Monday, March 17, 2014

Filing By The Numbers

After finishing the blogathon of All 125 Seats, I caught my breath and crunched a new numbers. While I was doing that Bleeding Heartland did a senate overview so I won't duplicate too much of that.

 Only 11 of the 25 Senate races have contested general elections at the moment. All are bunched in the partisan middle, with the top seven Democratic seats that are on this cycle unopposed, and the top six Republican seats also going uncontested. (This is using my oversimplified math of active registration, Ds minus Rs, which is just an easy approximation.)

The toughest races: Whoever comes out of the Senate 29 Republican primary to face Tod Bowman has to run in the #12 Democratic district overall (counting the holdovers, which are 12 Ds and 13 Rs). Democrat Maria Bribriesco is challenging Roby Smith in the #17 Republican seat. The only seat that's uncontested within that range is Matt McCoy's, the #13 Democratic seat.

The only Senate or House race with primaries on both sides is Senate 39, the #23 Democratic/#28 Republican seat. Sandy Greiner is retiring, but never ran in this version if the district which is half in Johnson County.
Moving over to the House:

At the moment there are 58 uncontested general election races. 26 seats have no Democrat and 32 no Republican.

Republicans have candidates in 68 seats, with 63 of those in their top 65 seats. The most vulnerable Democrats with byes for now (there can still be conventions till August) are Patti Ruff in House 56, their #26 seat, and John Forbes in House 40, their #37 target.

The GOP's toughest races for now are: Nathan Bolton in House 61 in Waterloo. That's the #80 Republican seat, but Republicans actually won it in 2006. The second toughest GOP seat, #70 on their depth chart, is one of their own: incumbent Brian Moore in House 58.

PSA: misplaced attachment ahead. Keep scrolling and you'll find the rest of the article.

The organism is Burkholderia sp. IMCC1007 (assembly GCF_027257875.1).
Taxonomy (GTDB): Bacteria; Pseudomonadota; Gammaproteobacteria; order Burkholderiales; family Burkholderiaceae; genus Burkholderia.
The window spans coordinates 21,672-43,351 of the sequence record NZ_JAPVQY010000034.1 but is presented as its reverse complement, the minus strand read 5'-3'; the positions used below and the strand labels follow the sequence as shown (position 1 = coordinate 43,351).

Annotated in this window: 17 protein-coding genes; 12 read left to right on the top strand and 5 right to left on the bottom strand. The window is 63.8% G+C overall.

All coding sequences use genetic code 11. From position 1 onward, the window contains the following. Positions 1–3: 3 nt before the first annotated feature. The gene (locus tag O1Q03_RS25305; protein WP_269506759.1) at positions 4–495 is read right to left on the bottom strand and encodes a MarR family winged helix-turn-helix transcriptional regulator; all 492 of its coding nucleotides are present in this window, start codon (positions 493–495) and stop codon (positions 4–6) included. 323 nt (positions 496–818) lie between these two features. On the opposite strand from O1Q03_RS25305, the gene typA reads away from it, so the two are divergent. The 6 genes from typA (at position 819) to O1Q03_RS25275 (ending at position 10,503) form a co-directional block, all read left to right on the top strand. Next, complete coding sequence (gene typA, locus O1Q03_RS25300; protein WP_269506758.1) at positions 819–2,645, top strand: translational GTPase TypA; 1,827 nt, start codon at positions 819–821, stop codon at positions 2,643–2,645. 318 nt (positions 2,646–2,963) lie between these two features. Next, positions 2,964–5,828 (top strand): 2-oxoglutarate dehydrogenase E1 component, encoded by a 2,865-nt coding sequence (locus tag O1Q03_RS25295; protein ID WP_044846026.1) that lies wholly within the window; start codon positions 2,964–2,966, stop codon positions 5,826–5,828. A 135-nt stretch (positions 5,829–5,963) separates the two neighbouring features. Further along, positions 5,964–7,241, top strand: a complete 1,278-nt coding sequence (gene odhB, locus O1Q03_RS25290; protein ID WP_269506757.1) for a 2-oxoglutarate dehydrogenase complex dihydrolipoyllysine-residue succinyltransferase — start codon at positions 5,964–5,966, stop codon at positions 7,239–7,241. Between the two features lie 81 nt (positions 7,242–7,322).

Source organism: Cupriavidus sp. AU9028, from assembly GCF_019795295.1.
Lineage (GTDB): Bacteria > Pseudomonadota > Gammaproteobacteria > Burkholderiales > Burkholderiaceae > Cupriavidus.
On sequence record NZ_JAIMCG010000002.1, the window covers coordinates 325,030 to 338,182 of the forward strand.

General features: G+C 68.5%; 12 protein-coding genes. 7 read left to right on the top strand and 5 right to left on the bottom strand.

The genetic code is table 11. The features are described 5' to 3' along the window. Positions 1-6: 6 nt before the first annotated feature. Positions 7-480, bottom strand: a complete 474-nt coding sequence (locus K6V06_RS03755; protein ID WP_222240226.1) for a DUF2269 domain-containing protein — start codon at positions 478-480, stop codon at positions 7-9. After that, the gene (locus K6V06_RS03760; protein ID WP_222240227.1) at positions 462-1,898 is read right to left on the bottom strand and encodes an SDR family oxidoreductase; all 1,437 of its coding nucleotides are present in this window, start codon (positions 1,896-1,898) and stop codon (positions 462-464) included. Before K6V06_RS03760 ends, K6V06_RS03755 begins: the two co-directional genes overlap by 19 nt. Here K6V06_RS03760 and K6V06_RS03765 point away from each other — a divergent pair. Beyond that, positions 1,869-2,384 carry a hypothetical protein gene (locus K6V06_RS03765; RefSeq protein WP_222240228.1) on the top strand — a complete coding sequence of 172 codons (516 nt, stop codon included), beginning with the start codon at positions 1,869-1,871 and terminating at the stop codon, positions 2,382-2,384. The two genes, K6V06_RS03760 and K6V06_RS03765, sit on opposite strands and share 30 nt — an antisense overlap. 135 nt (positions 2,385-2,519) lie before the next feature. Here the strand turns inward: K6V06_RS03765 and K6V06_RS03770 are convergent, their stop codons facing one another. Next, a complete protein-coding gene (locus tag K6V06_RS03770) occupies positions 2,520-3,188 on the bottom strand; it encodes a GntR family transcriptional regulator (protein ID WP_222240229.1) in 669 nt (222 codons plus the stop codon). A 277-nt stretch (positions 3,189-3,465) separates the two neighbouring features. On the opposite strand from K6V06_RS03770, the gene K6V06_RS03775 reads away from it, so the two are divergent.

There are four seats with Republican primaries and no Democratic candidate: open House 1 and primary challenges for Jake Highfill, Dave Heaton and Stan Gustafson.

Five Four GOP incumbents have primary challenges: The three above plus Walt Rogers and Greg Heartsill (challenger dropped out). That's WAY down from 2012 when a dozen Republican incumbents got challenges. Part of that is that 2012 was the first election after redistricting, but some of that was the in-fighting within the Iowa Republican party in general.

Democrats have candidates in 74 seats, including all of their top 46 seats and three gaps in the top 65. The uncontested Republicans are tougher targets than the unopposed Dems: Tom Sands at #47, Kevin Koester at #50 and Larry Sheets at #51. Note that even after the August nominating convention deadline, Pat Murphy had only recruited 70 candidates.

There are three Democratic primaries: the open Pat Murphy and Tyler Olson seats and an odd primary challenge to Vicki Lensing in Iowa City.

The Democrat with the toughest uphill fight is Tim Ennis challenging Jack Drake in House 20, the #10 GOP seat.

Democrats are challenging 22 Republican incumbents, while the Republicans are taking on just 13 Democratic incumbents.

And finally, the lucky duck of the year is former Republican senator Mike Sexton. He looks likely to walk into Tom Shaw's House 10 with no primary or general election opponent. Still not as good as Nancy Dunkel last cycle: she walked into a seat held by the other party with no opposition.

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